One thing my husband said about geckos struck home: “The geckos’ natural enemy is snakes. We have so many geckos, we can’t have a lot of snakes.” And it’s true. Although we live in a semi-rural area, I haven’t seen a snake in quite some time. Let’s keep it that way!
Cookie says, “‘There are more things in heaven and earth, Horatio, Than are dreamt of in your philosophy.'”
Update on my dogs:
After the savage pit bull attack last month (see the previous blog), my dogs York (black Lab, 8), Savane (Spaniel mix), and Cookie (2, Chi-Spaniel) were injured and had stitches and drains. Now they have managed to recover: their stitches are out, and they’ve returned to their normal activities–looking for food, barking, sleeping.
Clarification re: Cats
I love cats as much as I love dogs. Our cute, furry, loving cat Luckie died two months ago from old age–he was 17. I haven’t “replaced” Luckie with another cat (Well, Luckie can’t be replaced, of course). But we have three dogs. That’s enough, I figure.
My poetry book The Knife Tree was a runner-up (in the top ten) of the prize-winning books at Michigan State University’s Wheelbarrow Books Poetry Prize contest for 2016 (announced 2017).
In 2017, Thirteen Myna Birds published my visual art entitled “Magic Hand.”
The magazine Tifiret Journal published my artwork “Lilies of the Field.”
In April 2017, my work was exhibited in Jemez Gallery, Albuquerque, New Mexico.
Since September 2017, I have been associated with Funky As A Monkey Art Studio in Tampa, Florida, and have participated in three gallery shows in Tampa/St. Petersburg since then.
I have also taken art lessons from Tim Gibbons of Funky As A Monkey Art Studio, starting fall 2017.
I displayed my art at the “Oneness Event” in Lakeland, October 22, 2017, where I also read some poetry.
I made an agreement with poet John Yamrus to illustrate his next book, a book for children of all ages, Phoebe and Ito are dogs. I’m excited about the project. I have taken a lot of photos of dogs and have drawn a lot of dog pictures in anticipation.
I did collage art for the inside front pages and back cover of John Yamrus’s new memoir Memory Lane. It was published December 2017.
I’m also doing “dog” art for sale. Here’s one of the “dog art” pictures:
I had 23 poems published in 2017.
My poem “A King of Shreds & Patches (Cento)” was published in Yes, Poetry. This same poem was part of an anthology put together by Yes, Poetry called “RESIST: POEMS (EBOOK).” Follow this link for your free download: #RESIST: POEMS from Yes, Poetry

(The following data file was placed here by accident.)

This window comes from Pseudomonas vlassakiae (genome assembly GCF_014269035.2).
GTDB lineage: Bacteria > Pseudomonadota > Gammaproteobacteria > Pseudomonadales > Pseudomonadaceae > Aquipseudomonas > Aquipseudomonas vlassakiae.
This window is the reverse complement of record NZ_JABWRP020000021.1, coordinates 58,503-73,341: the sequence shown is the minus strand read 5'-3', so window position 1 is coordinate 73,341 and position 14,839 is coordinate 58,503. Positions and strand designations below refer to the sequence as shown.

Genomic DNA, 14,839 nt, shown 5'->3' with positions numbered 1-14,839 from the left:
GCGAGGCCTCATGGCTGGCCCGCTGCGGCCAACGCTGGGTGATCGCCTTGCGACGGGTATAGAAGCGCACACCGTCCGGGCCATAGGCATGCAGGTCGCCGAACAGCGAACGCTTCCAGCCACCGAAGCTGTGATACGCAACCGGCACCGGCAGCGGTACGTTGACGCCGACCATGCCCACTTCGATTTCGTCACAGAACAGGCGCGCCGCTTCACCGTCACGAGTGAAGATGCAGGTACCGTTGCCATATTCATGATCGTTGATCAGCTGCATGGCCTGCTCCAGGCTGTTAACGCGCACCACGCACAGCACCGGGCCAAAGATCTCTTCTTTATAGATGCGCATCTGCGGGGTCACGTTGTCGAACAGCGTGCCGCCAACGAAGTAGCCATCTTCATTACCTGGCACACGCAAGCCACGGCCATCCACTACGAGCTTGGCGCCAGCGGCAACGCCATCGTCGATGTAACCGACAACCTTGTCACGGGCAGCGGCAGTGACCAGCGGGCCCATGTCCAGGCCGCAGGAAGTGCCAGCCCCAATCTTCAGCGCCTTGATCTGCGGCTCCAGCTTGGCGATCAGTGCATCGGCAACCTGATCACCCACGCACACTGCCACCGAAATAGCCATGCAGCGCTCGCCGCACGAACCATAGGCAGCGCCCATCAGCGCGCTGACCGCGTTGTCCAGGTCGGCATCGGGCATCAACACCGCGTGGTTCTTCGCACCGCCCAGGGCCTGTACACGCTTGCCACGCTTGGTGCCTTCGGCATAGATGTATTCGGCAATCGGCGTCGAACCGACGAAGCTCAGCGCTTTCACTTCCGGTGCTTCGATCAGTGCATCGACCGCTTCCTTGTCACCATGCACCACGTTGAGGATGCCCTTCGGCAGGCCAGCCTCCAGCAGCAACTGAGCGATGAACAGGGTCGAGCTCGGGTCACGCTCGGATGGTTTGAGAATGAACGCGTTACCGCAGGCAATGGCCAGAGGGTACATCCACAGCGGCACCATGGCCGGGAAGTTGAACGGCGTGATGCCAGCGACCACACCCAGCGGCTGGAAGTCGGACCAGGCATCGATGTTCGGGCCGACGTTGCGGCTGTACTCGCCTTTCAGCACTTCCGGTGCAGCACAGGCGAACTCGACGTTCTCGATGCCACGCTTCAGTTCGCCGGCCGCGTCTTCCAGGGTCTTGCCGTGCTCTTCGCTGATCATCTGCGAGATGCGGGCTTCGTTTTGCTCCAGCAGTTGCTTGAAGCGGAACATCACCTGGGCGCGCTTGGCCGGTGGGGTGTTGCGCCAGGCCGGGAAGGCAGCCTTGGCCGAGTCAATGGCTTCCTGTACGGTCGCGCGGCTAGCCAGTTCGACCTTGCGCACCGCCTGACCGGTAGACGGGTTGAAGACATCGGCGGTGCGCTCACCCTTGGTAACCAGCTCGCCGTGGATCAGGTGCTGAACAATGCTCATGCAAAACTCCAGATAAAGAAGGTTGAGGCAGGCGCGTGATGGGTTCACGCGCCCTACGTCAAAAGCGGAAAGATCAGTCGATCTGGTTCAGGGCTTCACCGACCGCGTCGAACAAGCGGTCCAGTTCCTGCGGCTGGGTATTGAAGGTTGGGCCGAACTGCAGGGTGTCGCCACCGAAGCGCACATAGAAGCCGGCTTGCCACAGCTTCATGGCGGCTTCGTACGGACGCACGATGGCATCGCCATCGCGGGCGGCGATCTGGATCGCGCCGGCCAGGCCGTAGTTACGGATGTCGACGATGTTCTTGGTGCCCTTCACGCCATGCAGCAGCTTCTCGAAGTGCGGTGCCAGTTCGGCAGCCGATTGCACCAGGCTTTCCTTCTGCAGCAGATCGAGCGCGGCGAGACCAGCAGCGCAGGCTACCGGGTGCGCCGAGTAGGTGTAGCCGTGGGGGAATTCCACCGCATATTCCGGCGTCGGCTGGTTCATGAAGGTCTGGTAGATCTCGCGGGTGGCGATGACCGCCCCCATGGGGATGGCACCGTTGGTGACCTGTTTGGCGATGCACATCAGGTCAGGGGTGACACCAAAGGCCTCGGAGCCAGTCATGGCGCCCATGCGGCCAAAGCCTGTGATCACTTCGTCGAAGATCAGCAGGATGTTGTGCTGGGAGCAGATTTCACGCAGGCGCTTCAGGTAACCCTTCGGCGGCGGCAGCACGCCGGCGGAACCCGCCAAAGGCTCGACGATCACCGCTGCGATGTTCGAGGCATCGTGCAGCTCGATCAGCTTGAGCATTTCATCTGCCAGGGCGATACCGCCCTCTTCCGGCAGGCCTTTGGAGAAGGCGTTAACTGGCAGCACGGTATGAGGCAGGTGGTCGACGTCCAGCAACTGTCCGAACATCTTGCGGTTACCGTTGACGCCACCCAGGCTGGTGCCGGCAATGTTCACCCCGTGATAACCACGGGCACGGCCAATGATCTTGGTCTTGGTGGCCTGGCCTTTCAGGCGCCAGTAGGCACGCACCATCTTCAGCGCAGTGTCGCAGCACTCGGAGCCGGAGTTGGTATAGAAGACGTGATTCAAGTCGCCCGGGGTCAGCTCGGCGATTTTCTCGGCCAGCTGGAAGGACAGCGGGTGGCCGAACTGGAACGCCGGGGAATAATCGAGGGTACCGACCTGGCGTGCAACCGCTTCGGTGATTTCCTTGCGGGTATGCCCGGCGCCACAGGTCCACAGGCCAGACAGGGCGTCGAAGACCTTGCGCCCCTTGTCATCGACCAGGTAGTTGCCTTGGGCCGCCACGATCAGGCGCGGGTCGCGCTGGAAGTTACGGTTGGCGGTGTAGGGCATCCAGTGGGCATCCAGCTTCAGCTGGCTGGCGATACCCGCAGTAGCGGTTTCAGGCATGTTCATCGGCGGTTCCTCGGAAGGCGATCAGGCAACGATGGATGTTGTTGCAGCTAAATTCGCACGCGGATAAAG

My poems “My Head Lives,” “Mother’s Pregnancy Dream,” “Duct Tape Dad,” and “Immaculate Conception” were published in the web zine Thirteen Myna Birds. In addition,my poem “Myna Bird” was made part of the Thirteen Myna Birds masthead, thanks to Juliet Cook, Editor. Look for it on the masthead of the magazine: http://13myna.blogspot.com/
The Sand Hill Review published my two poems “The High Diver ” and “The Deer Hunter.”
I am now a staff writer for the Los Angeles-based non-profit magazine Cultural Weekly. Besides my book review of John Yamrus’s As Real As Rain (discussed above), I published the following articles in Cultural Weekly:
Gallery Withheld by Jennifer Met, published by Glass Poetry Press
The Night I Danced With Maya by Colin Will
Hell or High Water by Wolfgang Carstens
Nasty Women & Bad Hombres (anthology), Deena November and Nina Padoff, Editors, published by Lascaux Editions
This Is Poetry, Volume III, Poets of the West (anthology), Michele McDannold, Editor, published by Citizens for Decent Literature Press
Paloma by Jennifer Hudgens, published by Blood Pudding Press, Juliet Cook Editor.
Thanks for reading this down to the bottom. I felt I needed to sum things up, think about what happened during the year.
Starting this year, I’m not teaching extra classes. I’ll still have five classes of about 25 students each, although I’ll take summers off.